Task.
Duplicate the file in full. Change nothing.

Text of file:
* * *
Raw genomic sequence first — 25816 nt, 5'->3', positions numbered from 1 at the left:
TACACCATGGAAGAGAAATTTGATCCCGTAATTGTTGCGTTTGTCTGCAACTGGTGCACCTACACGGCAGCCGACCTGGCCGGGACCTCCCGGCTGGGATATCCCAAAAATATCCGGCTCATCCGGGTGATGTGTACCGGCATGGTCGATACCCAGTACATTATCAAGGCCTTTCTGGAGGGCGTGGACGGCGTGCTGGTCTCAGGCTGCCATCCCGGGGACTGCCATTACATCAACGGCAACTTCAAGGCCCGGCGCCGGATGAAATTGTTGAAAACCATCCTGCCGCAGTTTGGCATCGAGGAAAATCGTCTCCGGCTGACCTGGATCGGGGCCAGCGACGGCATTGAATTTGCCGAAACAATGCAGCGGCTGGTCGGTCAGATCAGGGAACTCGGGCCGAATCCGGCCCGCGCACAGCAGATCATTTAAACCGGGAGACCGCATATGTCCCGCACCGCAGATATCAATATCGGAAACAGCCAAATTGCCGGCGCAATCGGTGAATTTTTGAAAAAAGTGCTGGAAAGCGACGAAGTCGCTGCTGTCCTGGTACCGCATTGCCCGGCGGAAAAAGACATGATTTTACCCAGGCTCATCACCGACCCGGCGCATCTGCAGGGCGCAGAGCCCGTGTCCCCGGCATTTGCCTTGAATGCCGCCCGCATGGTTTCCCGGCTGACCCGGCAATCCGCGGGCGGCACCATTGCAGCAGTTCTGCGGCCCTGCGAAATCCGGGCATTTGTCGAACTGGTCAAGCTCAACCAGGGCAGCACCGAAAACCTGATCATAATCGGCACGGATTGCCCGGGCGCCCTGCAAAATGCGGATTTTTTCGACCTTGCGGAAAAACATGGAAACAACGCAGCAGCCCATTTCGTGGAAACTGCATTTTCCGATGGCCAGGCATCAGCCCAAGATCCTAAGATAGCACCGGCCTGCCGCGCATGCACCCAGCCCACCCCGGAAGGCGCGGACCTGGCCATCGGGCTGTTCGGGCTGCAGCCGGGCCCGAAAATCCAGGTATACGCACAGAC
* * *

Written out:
Raw genomic sequence first — 25816 nt, 5'->3', positions numbered from 1 at the left:
TACACCATGGAAGAGAAATTTGATCCCGTAATTGTTGCGTTTGTCTGCAACTGGTGCACCTACACGGCAGCCGACCTGGCCGGGACCTCCCGGCTGGGATATCCCAAAAATATCCGGCTCATCCGGGTGATGTGTACCGGCATGGTCGATACCCAGTACATTATCAAGGCCTTTCTGGAGGGCGTGGACGGCGTGCTGGTCTCAGGCTGCCATCCCGGGGACTGCCATTACATCAACGGCAACTTCAAGGCCCGGCGCCGGATGAAATTGTTGAAAACCATCCTGCCGCAGTTTGGCATCGAGGAAAATCGTCTCCGGCTGACCTGGATCGGGGCCAGCGACGGCATTGAATTTGCCGAAACAATGCAGCGGCTGGTCGGTCAGATCAGGGAACTCGGGCCGAATCCGGCCCGCGCACAGCAGATCATTTAAACCGGGAGACCGCATATGTCCCGCACCGCAGATATCAATATCGGAAACAGCCAAATTGCCGGCGCAATCGGTGAATTTTTGAAAAAAGTGCTGGAAAGCGACGAAGTCGCTGCTGTCCTGGTACCGCATTGCCCGGCGGAAAAAGACATGATTTTACCCAGGCTCATCACCGACCCGGCGCATCTGCAGGGCGCAGAGCCCGTGTCCCCGGCATTTGCCTTGAATGCCGCCCGCATGGTTTCCCGGCTGACCCGGCAATCCGCGGGCGGCACCATTGCAGCAGTTCTGCGGCCCTGCGAAATCCGGGCATTTGTCGAACTGGTCAAGCTCAACCAGGGCAGCACCGAAAACCTGATCATAATCGGCACGGATTGCCCGGGCGCCCTGCAAAATGCGGATTTTTTCGACCTTGCGGAAAAACATGGAAACAACGCAGCAGCCCATTTCGTGGAAACTGCATTTTCCGATGGCCAGGCATCAGCCCAAGATCCTAAGATAGCACCGGCCTGCCGCGCATGCACCCAGCCCACCCCGGAAGGCGCGGACCTGGCCATCGGGCTGTTCGGGCTGCAGCCGGGCCCGAAAATCCAGGTATACGCACAGAC